Ingólfshöfði is one of the oldest historical sites in Iceland, as it’s where the Nordic people began their settlement.
The distance to Ingólfshöfði is approx. 9 km from the Ring Road and runs over the grounds of Fagurhólsmýri and Hofsnes. It is only passable for off-road vehicles and tractors. The path is marked but runs through mudflats and pits that can be deep, and it can be risky to stray from the path. Visitors are discouraged from driving out to the cape in their own cars and to use the Öræfaferðir tours instead.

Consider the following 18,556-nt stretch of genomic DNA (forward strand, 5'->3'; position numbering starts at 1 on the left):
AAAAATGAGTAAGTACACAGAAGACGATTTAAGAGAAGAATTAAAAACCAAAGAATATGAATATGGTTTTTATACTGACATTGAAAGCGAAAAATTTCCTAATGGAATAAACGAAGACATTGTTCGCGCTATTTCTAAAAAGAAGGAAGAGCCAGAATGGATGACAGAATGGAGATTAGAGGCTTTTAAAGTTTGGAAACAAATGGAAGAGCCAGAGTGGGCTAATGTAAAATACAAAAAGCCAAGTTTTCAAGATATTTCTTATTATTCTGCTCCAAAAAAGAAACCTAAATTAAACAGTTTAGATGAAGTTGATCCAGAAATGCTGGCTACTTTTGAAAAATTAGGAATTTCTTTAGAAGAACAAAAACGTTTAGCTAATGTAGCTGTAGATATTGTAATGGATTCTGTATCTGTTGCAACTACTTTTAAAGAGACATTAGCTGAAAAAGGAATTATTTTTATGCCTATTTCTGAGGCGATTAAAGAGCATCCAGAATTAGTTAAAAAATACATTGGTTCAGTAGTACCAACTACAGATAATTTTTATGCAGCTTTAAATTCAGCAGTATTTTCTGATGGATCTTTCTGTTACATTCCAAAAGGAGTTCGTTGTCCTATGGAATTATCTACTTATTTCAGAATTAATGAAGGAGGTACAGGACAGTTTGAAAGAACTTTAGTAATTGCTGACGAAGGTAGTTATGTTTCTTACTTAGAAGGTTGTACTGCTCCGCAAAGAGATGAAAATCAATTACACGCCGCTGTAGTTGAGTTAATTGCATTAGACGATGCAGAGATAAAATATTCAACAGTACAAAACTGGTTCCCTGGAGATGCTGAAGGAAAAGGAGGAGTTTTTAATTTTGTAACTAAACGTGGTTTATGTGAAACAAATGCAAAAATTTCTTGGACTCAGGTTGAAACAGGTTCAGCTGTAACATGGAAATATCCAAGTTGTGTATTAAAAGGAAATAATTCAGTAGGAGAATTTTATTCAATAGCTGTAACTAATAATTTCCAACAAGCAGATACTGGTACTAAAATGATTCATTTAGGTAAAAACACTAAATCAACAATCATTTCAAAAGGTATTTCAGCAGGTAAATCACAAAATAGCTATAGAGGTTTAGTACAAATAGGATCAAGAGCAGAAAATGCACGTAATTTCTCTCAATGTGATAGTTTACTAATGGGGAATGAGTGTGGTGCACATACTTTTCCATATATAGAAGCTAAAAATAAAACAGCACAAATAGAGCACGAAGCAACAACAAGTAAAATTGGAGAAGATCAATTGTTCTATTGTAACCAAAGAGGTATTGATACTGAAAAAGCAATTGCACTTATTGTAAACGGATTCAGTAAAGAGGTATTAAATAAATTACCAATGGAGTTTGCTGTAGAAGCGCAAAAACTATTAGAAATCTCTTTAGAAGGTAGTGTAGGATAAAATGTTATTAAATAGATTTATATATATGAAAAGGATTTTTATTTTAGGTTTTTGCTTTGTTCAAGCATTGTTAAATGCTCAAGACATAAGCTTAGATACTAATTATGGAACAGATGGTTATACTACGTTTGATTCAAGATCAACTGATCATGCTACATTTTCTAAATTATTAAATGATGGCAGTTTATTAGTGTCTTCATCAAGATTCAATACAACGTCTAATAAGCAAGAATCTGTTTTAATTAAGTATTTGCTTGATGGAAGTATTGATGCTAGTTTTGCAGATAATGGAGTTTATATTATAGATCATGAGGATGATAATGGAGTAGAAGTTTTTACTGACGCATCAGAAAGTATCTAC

Even though Ingólfshöfði is a nature reserve, the traditional usage of the farmers in Öræfi has been allowed to continue, through an agreement with the Environment Agency.

Current structures are to be maintained in consultation with the Environment Agency.

Pedestrians and horseback riders are allowed to travel through the area but are asked to follow the trails on the cape, be mindful not to trample vegetation, not disturb the birdlife and not startle the sheep.
Visitors are asked to not leave any garbage.

Driving is prohibited in the cape, except for those who supervise the lighthouses and have landowner usage rights.
All use of firearms is prohibited.

Visitors are asked to keep the following in mind while on Ingólfshöfði: